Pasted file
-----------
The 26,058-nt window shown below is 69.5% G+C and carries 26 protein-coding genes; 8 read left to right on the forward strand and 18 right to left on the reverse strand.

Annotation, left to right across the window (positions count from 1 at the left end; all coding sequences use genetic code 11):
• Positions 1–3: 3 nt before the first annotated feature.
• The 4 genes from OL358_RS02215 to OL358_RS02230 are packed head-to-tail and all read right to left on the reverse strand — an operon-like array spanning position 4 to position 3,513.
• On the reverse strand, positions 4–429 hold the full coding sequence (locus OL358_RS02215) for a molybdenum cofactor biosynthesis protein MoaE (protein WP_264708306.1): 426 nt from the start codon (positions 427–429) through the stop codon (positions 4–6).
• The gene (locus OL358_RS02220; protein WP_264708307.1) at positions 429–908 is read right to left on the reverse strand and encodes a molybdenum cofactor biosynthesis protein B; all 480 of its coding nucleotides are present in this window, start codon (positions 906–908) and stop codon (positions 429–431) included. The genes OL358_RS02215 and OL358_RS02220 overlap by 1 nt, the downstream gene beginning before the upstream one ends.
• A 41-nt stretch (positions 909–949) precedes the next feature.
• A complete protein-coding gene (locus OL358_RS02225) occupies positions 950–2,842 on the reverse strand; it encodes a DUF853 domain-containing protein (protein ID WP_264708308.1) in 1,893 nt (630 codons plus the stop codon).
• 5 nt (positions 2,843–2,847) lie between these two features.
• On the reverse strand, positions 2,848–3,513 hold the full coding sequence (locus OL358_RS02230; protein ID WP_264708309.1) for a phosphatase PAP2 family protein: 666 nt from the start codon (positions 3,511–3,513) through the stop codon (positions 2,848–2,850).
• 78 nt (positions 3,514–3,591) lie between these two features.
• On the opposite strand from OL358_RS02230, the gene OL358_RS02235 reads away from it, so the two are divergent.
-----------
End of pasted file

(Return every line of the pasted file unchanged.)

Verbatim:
The 26,058-nt window shown below is 69.5% G+C and carries 26 protein-coding genes; 8 read left to right on the forward strand and 18 right to left on the reverse strand.

Annotation, left to right across the window (positions count from 1 at the left end; all coding sequences use genetic code 11):
• Positions 1–3: 3 nt before the first annotated feature.
• The 4 genes from OL358_RS02215 to OL358_RS02230 are packed head-to-tail and all read right to left on the reverse strand — an operon-like array spanning position 4 to position 3,513.
• On the reverse strand, positions 4–429 hold the full coding sequence (locus OL358_RS02215) for a molybdenum cofactor biosynthesis protein MoaE (protein WP_264708306.1): 426 nt from the start codon (positions 427–429) through the stop codon (positions 4–6).
• The gene (locus OL358_RS02220; protein WP_264708307.1) at positions 429–908 is read right to left on the reverse strand and encodes a molybdenum cofactor biosynthesis protein B; all 480 of its coding nucleotides are present in this window, start codon (positions 906–908) and stop codon (positions 429–431) included. The genes OL358_RS02215 and OL358_RS02220 overlap by 1 nt, the downstream gene beginning before the upstream one ends.
• A 41-nt stretch (positions 909–949) precedes the next feature.
• A complete protein-coding gene (locus OL358_RS02225) occupies positions 950–2,842 on the reverse strand; it encodes a DUF853 domain-containing protein (protein ID WP_264708308.1) in 1,893 nt (630 codons plus the stop codon).
• 5 nt (positions 2,843–2,847) lie between these two features.
• On the reverse strand, positions 2,848–3,513 hold the full coding sequence (locus OL358_RS02230; protein ID WP_264708309.1) for a phosphatase PAP2 family protein: 666 nt from the start codon (positions 3,511–3,513) through the stop codon (positions 2,848–2,850).
• 78 nt (positions 3,514–3,591) lie between these two features.
• On the opposite strand from OL358_RS02230, the gene OL358_RS02235 reads away from it, so the two are divergent.